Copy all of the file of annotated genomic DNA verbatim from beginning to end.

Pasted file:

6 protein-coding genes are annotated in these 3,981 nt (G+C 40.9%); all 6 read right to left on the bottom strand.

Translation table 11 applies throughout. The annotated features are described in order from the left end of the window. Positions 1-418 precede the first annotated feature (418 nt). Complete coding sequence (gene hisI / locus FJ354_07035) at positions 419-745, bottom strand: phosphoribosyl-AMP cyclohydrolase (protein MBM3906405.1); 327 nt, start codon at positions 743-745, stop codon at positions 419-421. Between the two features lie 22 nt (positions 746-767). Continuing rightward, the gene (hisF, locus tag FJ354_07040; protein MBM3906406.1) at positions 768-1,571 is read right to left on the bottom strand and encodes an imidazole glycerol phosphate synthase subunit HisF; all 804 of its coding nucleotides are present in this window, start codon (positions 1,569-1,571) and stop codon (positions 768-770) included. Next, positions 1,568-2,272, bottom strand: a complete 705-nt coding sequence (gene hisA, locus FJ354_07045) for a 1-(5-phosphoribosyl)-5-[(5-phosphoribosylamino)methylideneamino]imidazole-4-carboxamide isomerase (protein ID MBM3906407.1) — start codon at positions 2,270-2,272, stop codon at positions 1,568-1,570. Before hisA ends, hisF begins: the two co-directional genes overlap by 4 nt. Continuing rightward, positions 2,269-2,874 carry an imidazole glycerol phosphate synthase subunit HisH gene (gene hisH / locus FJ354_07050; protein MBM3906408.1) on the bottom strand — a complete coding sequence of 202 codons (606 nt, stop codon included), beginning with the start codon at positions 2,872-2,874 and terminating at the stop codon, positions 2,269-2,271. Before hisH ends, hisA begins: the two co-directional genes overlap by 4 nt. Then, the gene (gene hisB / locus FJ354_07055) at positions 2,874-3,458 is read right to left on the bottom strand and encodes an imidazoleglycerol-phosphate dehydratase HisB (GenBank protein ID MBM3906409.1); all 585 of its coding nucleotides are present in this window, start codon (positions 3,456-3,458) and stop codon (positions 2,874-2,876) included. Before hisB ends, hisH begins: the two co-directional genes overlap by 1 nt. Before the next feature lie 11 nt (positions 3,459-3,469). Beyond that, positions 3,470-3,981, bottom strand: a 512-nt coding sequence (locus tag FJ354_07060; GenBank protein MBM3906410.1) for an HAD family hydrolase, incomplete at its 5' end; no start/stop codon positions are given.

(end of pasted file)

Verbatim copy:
6 protein-coding genes are annotated in these 3,981 nt (G+C 40.9%); all 6 read right to left on the bottom strand.

Translation table 11 applies throughout. The annotated features are described in order from the left end of the window. Positions 1-418 precede the first annotated feature (418 nt). Complete coding sequence (gene hisI / locus FJ354_07035) at positions 419-745, bottom strand: phosphoribosyl-AMP cyclohydrolase (protein MBM3906405.1); 327 nt, start codon at positions 743-745, stop codon at positions 419-421. Between the two features lie 22 nt (positions 746-767). Continuing rightward, the gene (hisF, locus tag FJ354_07040; protein MBM3906406.1) at positions 768-1,571 is read right to left on the bottom strand and encodes an imidazole glycerol phosphate synthase subunit HisF; all 804 of its coding nucleotides are present in this window, start codon (positions 1,569-1,571) and stop codon (positions 768-770) included. Next, positions 1,568-2,272, bottom strand: a complete 705-nt coding sequence (gene hisA, locus FJ354_07045) for a 1-(5-phosphoribosyl)-5-[(5-phosphoribosylamino)methylideneamino]imidazole-4-carboxamide isomerase (protein ID MBM3906407.1) — start codon at positions 2,270-2,272, stop codon at positions 1,568-1,570. Before hisA ends, hisF begins: the two co-directional genes overlap by 4 nt. Continuing rightward, positions 2,269-2,874 carry an imidazole glycerol phosphate synthase subunit HisH gene (gene hisH / locus FJ354_07050; protein MBM3906408.1) on the bottom strand — a complete coding sequence of 202 codons (606 nt, stop codon included), beginning with the start codon at positions 2,872-2,874 and terminating at the stop codon, positions 2,269-2,271. Before hisH ends, hisA begins: the two co-directional genes overlap by 4 nt. Then, the gene (gene hisB / locus FJ354_07055) at positions 2,874-3,458 is read right to left on the bottom strand and encodes an imidazoleglycerol-phosphate dehydratase HisB (GenBank protein ID MBM3906409.1); all 585 of its coding nucleotides are present in this window, start codon (positions 3,456-3,458) and stop codon (positions 2,874-2,876) included. Before hisB ends, hisH begins: the two co-directional genes overlap by 1 nt. Before the next feature lie 11 nt (positions 3,459-3,469). Beyond that, positions 3,470-3,981, bottom strand: a 512-nt coding sequence (locus tag FJ354_07060; GenBank protein MBM3906410.1) for an HAD family hydrolase, incomplete at its 5' end; no start/stop codon positions are given.